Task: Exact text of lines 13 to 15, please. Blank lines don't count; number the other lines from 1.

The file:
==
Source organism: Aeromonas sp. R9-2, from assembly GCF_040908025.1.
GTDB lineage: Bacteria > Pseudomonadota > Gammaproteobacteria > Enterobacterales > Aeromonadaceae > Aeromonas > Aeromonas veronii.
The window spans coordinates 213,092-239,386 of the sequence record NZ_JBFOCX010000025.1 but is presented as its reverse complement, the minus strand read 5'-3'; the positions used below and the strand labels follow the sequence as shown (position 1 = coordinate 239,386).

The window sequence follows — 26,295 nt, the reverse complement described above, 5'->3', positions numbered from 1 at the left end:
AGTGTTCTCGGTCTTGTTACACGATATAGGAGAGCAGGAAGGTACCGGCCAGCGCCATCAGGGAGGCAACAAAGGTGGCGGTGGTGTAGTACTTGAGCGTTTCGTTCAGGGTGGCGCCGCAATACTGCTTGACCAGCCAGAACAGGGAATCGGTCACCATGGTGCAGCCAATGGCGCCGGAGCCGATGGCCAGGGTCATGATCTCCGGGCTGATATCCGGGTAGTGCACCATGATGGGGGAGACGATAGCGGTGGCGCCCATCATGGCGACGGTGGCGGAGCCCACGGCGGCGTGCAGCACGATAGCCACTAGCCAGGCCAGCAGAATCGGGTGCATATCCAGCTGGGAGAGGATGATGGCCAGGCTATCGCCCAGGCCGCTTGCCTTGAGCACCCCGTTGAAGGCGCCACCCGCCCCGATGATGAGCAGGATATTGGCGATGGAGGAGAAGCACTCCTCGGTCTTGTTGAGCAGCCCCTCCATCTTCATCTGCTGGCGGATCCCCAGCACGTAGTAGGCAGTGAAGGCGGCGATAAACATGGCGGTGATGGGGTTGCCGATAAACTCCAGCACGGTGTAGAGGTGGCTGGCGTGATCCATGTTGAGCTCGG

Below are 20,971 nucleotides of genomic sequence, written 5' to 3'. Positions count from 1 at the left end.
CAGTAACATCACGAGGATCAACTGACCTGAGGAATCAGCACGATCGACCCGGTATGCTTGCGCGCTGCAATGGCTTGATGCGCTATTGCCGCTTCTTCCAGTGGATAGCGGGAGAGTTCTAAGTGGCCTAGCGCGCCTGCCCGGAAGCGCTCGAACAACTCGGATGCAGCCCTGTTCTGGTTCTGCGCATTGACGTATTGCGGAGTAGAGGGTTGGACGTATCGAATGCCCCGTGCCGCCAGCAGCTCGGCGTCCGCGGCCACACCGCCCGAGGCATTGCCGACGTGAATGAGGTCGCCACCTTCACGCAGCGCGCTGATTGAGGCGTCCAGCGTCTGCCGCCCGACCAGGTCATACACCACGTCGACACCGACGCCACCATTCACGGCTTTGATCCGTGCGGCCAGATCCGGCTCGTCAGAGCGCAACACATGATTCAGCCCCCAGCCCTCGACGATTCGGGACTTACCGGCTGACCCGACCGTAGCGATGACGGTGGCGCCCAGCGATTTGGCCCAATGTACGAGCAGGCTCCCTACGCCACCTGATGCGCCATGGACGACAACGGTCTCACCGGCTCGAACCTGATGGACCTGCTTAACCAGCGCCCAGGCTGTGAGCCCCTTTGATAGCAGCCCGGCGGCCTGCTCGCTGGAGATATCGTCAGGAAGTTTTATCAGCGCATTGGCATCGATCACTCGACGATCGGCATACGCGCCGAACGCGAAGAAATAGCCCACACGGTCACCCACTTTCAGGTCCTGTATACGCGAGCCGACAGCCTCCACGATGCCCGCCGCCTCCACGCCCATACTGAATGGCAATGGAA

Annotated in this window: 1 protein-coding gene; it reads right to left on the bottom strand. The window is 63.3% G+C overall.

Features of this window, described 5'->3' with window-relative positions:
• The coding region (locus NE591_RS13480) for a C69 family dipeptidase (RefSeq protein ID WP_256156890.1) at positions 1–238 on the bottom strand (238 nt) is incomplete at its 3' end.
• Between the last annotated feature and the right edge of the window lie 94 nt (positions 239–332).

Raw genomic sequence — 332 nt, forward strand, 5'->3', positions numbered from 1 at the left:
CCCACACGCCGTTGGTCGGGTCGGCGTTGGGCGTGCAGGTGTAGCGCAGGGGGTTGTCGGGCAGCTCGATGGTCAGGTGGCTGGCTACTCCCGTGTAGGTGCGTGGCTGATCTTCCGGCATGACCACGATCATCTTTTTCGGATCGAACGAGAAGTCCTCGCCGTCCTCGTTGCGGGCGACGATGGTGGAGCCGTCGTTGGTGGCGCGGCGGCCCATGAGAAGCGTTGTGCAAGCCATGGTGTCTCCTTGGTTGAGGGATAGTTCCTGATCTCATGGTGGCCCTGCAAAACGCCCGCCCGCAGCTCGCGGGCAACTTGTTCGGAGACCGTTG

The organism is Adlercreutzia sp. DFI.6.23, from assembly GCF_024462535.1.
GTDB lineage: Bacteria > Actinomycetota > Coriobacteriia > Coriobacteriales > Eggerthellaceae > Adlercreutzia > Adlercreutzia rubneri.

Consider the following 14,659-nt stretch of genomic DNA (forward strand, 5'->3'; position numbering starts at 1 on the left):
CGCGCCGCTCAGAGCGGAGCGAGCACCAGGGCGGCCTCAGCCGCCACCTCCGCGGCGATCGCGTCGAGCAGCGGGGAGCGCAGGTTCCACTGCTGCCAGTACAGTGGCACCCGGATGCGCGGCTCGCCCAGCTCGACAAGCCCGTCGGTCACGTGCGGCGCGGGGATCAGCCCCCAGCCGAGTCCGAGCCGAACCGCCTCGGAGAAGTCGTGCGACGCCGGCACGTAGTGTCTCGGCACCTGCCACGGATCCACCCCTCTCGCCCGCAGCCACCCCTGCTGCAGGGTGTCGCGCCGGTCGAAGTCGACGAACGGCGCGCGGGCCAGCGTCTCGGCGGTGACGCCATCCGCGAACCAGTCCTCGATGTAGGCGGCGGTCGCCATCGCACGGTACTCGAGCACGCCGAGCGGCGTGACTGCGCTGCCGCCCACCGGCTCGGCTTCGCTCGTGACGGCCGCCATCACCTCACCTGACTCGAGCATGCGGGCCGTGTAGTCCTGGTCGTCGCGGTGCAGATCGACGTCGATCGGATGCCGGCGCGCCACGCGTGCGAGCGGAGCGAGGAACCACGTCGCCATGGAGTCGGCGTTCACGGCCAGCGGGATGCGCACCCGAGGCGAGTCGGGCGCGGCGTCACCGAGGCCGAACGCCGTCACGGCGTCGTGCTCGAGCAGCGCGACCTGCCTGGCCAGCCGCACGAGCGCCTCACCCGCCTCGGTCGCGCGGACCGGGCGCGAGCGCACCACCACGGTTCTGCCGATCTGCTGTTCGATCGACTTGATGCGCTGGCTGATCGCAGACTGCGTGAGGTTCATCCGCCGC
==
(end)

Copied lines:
CCCACACGCCGTTGGTCGGGTCGGCGTTGGGCGTGCAGGTGTAGCGCAGGGGGTTGTCGGGCAGCTCGATGGTCAGGTGGCTGGCTACTCCCGTGTAGGTGCGTGGCTGATCTTCCGGCATGACCACGATCATCTTTTTCGGATCGAACGAGAAGTCCTCGCCGTCCTCGTTGCGGGCGACGATGGTGGAGCCGTCGTTGGTGGCGCGGCGGCCCATGAGAAGCGTTGTGCAAGCCATGGTGTCTCCTTGGTTGAGGGATAGTTCCTGATCTCATGGTGGCCCTGCAAAACGCCCGCCCGCAGCTCGCGGGCAACTTGTTCGGAGACCGTTG

The organism is Adlercreutzia sp. DFI.6.23, from assembly GCF_024462535.1.
GTDB lineage: Bacteria > Actinomycetota > Coriobacteriia > Coriobacteriales > Eggerthellaceae > Adlercreutzia > Adlercreutzia rubneri.